Ever met an unemployed employment lawyer? Unlikely. This practice area is a hardy perennial, guaranteeing a regular flow of legal business for as long as companies hire people to do work for them and the state regulates the conditions under which they do so. As such, it’s a firm favourite for newly hatched lawyers who want steady work for themselves.
By Cara Fielder. Published 16 March 2020. Last updated 07 April 2021.
That doesn’t mean it’s boring, mind you. Far from it. For one thing, employment law changes regularly, partly due to the political nature of workplace rights (the qualifying length of employment before someone can claim unfair dismissal is reduced under every Labour government and increased under every Conservative one). New legislation comes into force every April and October, meaning that just keeping on top of what’s going on can be a challenge. There are also social shifts that can quickly alter perceptions of what’s acceptable in the workplace, such as the #MeToo movement that experts say is forcing a change in how companies deal with complaints of harassment.
Another aspect that keeps employment law interesting is that you don’t have to rigidly specialise. While some firms only take on claimant work, others take on both employees and employers as clients. “We think it’s important to do both because you need to be able to see it from both sides of the coin,” solicitor Shalina Crossley explains. The softly spoken West Londoner, a partner at medium-sized outfit Lewis Silkin since 2016, also says that employment work can be extremely varied.
“I would describe myself as a generalist employment lawyer. I do both contentious and non-contentious work. Most of my work (probably 80-90%) is for businesses rather than individuals. During a typical day I advise my clients in relation to their day-to-day employee relations issues -- from hiring to firing and everything else in between.” On the same day Verdict meets her, Crossley has also been working on an investigation report into sexual harassment allegations, advised a client on how to deal with a grievance alleging discrimination raised by a senior executive, drafted an employment contract for a new managing director and advised on some tricky intellectual property clauses in another.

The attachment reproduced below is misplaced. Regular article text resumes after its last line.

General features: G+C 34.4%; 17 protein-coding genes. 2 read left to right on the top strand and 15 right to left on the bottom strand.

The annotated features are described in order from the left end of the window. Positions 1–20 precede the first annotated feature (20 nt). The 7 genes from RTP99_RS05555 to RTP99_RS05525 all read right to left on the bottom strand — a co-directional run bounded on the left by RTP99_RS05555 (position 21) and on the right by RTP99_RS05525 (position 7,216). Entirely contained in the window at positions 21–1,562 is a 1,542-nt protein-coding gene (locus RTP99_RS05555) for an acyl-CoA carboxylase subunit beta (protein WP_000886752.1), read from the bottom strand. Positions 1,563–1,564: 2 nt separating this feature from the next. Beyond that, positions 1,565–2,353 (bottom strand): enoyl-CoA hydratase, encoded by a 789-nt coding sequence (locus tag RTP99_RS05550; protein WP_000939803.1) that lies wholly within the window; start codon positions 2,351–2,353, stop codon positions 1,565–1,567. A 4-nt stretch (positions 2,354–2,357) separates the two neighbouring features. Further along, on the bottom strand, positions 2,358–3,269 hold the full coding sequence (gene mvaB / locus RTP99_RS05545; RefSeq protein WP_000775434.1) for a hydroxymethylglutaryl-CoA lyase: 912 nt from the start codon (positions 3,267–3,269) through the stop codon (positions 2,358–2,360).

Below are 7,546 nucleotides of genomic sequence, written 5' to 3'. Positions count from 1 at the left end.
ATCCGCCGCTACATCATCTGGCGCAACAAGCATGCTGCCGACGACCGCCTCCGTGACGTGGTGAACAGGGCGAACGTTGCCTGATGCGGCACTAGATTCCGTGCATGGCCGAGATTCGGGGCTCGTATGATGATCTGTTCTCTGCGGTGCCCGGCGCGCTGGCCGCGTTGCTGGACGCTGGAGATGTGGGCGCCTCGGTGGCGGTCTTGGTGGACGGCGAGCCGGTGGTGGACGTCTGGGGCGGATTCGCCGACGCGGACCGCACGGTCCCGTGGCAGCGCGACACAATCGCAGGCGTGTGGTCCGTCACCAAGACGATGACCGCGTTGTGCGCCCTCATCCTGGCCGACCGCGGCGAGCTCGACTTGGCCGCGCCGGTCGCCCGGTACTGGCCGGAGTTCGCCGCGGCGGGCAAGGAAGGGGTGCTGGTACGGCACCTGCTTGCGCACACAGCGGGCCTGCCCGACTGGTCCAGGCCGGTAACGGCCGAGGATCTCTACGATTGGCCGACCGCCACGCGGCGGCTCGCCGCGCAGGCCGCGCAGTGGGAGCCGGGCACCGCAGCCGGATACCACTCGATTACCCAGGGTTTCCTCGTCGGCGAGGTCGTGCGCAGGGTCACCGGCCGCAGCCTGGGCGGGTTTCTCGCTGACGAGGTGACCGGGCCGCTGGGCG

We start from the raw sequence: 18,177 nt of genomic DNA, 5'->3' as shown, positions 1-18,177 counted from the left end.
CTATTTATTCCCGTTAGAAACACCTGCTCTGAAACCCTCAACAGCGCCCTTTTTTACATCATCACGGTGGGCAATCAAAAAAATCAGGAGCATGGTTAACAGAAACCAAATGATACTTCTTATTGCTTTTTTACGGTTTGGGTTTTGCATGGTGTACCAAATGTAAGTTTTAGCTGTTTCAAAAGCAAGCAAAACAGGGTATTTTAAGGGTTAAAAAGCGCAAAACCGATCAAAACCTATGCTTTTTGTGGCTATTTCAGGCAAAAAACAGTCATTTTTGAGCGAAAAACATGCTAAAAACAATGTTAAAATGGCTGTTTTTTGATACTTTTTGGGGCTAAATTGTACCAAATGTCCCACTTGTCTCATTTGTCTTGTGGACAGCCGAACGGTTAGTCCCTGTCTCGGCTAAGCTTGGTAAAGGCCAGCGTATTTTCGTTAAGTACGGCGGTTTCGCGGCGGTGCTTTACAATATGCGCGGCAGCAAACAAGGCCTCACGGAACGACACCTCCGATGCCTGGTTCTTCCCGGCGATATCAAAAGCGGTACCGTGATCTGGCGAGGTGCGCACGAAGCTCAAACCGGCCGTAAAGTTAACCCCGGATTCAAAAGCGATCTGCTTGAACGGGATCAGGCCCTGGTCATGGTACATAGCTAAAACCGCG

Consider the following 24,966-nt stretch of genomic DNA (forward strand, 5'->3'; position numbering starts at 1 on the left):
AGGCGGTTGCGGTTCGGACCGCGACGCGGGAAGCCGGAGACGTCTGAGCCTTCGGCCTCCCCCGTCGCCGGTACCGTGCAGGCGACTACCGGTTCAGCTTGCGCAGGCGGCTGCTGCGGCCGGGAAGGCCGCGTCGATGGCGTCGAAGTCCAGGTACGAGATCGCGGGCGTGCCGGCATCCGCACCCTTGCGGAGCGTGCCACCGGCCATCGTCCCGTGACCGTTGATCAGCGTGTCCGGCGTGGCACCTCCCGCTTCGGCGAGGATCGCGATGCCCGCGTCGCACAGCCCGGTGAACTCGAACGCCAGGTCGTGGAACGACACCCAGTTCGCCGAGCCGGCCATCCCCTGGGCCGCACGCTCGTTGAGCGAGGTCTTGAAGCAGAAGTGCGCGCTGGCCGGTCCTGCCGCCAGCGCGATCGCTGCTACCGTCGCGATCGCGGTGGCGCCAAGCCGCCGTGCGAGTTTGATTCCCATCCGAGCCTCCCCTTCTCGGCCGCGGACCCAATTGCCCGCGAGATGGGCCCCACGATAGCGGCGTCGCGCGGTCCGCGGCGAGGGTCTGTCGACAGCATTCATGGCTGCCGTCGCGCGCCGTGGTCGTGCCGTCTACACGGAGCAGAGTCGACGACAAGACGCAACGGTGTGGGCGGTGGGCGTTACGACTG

Above all, she says, this is a people business.
“Employment is about people’s stories and relationships. We all spend such a large proportion of our time in the office so if something’s not right at work it affects people quite profoundly. When you are advising a client about how they should handle an employee relations issue, as well as understanding your client’s commercial drivers and the legal framework, you must also try to put yourself in the employee’s shoes. Understanding what someone’s story is, what is driving them, how they engage and want to engage with work and how they will react informs the approach you take. I feel it’s more human than, for example, corporate law.”
Crossley herself has a particular focus on professional services clients – she acts for a number of law firms: “We’ve become known as ‘the lawyers’ lawyers’,” she says proudly. Having a lot of lawyers as clients wouldn’t be the dream vocation for everyone -- they say doctors make the worst patients, after all. “They have a keen eye for detail,” Crossley says, deadpan.